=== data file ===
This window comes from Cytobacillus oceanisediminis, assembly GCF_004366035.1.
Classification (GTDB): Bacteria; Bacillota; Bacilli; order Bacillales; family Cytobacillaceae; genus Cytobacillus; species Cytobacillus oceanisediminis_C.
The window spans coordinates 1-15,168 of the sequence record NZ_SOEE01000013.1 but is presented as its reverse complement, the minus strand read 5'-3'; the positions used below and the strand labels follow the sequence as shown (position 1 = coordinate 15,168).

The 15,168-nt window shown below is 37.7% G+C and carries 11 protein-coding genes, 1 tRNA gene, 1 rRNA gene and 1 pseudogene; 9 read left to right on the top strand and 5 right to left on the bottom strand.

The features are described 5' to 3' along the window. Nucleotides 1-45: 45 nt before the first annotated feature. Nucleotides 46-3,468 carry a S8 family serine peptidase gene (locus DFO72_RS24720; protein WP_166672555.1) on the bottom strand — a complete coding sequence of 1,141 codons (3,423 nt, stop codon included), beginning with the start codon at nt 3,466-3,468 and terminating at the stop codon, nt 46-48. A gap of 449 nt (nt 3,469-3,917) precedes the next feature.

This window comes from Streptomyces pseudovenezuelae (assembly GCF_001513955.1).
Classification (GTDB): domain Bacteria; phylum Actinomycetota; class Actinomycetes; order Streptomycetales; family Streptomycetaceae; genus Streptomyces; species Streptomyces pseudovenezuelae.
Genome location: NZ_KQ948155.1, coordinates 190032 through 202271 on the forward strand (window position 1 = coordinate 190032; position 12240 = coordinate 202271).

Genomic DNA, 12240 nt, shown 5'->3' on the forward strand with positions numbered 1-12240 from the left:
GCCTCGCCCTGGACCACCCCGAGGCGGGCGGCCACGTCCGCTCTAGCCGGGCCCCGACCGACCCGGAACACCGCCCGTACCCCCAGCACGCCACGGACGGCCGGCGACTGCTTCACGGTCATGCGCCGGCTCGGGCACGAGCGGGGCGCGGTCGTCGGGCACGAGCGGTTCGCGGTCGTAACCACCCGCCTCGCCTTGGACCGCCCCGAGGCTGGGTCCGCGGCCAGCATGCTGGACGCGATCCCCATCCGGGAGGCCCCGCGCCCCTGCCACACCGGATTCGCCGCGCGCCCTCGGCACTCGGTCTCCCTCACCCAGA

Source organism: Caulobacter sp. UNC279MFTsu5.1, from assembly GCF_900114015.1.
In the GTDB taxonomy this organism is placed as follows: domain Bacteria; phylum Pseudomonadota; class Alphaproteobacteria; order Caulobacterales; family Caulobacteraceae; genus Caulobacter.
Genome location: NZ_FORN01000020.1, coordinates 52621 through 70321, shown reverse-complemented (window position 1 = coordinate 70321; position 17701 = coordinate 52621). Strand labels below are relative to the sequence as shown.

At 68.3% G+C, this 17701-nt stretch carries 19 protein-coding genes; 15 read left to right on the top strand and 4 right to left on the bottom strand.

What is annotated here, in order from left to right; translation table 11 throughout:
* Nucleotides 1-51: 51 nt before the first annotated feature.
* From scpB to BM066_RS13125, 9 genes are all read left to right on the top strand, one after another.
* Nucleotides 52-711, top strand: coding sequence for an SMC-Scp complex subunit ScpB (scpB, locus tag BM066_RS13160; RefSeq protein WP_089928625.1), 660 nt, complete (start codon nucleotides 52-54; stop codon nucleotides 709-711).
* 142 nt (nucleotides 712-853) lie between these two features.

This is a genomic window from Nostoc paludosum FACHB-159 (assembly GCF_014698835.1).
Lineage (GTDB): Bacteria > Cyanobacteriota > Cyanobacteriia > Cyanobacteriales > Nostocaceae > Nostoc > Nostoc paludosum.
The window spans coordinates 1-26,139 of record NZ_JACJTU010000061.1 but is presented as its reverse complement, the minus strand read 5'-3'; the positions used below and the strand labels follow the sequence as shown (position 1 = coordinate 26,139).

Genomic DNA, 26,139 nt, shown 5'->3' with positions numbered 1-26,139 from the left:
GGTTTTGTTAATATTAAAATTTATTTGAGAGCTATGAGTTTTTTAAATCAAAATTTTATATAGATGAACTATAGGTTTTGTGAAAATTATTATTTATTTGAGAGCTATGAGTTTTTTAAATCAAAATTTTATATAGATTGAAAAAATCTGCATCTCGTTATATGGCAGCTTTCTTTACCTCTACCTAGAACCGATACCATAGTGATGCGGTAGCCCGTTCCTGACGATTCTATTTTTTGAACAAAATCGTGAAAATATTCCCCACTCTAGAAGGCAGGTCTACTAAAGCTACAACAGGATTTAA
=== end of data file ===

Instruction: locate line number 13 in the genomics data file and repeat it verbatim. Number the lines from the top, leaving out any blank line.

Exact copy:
Genome location: NZ_FORN01000020.1, coordinates 52621 through 70321, shown reverse-complemented (window position 1 = coordinate 70321; position 17701 = coordinate 52621). Strand labels below are relative to the sequence as shown.